[TUHS] historical users and groups

Robert Harker harker at harker.com
Wed Jan 14 17:28:02 AEST 2009

My knowledge comes from my early days at Sun in 84-85 as a rock-n-roll roadie 
turned into a UNIX sysadmin.  It was passed to me as I was learning how to 
take care of trade show Sun Workstations.  So take it with a grain of salt.

> daemon user

daemon was for daemon processes that ran in the background but did not want to 
run as root.  I believe it was used by inetd when it spawned a process but an 
not sure.  It was also used by sendmail when it gave up its SUID root privileges.

> operator user

operator was a normal user that had privilege to read the raw file systems 
through group membership.  Sysadmins who did backups would also be a member of 
this group.  The group I recall in the early days was "kmem" although now 
there is a separate group "disk".

> bin user

A user to go with group bin.  Typically would be the "proper" owner of all the 
binaries and libraries on a system.  It has lingered on for far to long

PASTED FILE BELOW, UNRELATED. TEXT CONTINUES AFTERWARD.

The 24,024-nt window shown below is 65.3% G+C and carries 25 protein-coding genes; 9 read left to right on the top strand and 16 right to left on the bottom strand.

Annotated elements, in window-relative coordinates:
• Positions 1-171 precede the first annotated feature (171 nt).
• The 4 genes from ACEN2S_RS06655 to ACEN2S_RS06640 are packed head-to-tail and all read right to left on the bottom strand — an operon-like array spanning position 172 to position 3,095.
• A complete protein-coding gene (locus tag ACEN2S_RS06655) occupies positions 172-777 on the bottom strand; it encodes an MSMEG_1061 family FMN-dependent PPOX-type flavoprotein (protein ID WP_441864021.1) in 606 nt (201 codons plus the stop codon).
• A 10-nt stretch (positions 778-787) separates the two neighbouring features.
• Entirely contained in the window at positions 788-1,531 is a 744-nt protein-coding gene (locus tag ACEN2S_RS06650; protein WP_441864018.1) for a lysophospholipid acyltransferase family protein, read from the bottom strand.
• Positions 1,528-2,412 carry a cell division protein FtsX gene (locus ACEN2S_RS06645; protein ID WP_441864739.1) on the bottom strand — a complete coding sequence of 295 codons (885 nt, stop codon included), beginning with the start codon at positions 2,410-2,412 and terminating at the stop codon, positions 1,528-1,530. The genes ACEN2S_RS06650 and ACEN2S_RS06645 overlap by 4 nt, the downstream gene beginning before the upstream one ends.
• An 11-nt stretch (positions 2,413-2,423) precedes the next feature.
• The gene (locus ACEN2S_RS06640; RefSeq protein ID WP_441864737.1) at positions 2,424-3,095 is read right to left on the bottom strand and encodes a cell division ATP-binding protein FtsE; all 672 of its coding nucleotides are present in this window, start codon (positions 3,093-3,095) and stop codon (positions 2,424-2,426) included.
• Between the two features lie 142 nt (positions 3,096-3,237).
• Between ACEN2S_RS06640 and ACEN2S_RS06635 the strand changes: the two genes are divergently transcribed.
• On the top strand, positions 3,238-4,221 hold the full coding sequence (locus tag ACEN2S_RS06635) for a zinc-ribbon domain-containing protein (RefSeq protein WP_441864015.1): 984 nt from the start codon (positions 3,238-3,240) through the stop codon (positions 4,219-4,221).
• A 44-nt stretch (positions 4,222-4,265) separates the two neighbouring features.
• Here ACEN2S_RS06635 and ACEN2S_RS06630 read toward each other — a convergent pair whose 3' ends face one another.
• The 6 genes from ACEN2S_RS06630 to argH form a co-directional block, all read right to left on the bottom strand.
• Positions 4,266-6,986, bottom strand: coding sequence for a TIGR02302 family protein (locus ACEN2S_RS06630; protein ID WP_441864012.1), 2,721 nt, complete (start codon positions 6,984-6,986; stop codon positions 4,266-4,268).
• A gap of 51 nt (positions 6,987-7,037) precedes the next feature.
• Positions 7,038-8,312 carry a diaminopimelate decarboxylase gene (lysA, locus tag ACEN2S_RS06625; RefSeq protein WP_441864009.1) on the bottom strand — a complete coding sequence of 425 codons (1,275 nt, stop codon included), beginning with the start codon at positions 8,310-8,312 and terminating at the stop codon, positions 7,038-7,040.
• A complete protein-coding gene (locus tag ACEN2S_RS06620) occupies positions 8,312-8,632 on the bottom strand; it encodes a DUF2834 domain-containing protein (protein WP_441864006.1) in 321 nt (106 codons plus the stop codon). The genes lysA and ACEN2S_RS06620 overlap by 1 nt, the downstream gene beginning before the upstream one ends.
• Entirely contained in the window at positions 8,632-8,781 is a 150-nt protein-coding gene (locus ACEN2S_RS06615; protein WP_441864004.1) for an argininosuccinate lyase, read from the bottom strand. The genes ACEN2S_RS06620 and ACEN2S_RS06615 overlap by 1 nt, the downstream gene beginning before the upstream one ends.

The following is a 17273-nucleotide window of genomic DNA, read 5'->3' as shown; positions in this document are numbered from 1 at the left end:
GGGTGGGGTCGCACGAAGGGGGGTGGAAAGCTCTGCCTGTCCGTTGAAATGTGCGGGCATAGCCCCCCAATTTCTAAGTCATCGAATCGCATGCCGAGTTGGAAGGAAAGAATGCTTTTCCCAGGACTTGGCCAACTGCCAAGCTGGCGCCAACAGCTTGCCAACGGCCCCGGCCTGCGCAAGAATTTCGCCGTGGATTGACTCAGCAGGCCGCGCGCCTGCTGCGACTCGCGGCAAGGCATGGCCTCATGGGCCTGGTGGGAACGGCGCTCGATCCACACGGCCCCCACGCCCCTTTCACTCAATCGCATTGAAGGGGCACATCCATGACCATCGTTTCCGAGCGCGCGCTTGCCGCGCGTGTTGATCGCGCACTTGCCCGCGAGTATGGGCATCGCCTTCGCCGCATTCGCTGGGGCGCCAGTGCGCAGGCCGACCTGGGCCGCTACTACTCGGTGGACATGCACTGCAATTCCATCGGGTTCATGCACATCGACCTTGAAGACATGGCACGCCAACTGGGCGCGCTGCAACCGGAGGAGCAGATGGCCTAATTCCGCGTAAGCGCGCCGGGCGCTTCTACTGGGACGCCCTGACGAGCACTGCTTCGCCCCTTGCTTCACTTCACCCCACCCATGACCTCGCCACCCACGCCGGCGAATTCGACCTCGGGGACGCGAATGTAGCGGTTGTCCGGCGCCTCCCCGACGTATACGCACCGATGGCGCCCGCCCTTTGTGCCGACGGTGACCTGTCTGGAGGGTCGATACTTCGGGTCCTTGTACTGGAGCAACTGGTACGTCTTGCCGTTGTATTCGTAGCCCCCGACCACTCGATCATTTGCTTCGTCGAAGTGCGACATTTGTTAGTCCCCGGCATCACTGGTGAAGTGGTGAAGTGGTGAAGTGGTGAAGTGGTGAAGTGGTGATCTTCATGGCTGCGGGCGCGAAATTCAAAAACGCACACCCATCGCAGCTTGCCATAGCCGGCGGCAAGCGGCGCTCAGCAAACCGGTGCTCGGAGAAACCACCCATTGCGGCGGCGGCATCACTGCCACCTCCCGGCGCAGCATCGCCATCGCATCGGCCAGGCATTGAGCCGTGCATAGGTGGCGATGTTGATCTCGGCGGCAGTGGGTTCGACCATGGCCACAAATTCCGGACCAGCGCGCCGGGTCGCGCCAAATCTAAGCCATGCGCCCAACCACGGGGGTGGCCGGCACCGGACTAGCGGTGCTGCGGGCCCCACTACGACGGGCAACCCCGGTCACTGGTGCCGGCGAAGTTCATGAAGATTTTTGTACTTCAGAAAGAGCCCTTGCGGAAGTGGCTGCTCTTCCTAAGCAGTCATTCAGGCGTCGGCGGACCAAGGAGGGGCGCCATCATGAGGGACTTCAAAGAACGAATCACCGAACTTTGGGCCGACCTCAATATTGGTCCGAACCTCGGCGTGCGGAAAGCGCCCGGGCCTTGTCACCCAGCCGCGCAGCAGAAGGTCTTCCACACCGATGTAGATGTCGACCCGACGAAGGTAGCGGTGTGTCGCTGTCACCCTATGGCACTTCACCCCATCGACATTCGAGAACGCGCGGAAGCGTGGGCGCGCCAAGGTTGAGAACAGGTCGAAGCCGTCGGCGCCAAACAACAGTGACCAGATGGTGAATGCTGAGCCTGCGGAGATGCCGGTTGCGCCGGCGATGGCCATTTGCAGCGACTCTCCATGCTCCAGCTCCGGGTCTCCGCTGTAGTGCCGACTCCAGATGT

because, IMHO, the vendors had no clue as to why everything was owned by bin 
and just kept it that way since "thats the way it's always been".

> bin group

I was told that group bin came from UCB to allow semi-trusted staff to replace 
binaries in the file system without giving them the root password.

> staff group

My recollection is that staff was for group read/write permissions for home 
directories, separate from group wheel which granted extra privileges

> nobody group versus nogroup group

The nobody group was a group to go with the nobody user introduced with NFS.
nogroup may have been someone's attempt to make the name more obvious, or it 
may have been for non-privileged account.  But the second case weakens the 
protection of a non-privileged account

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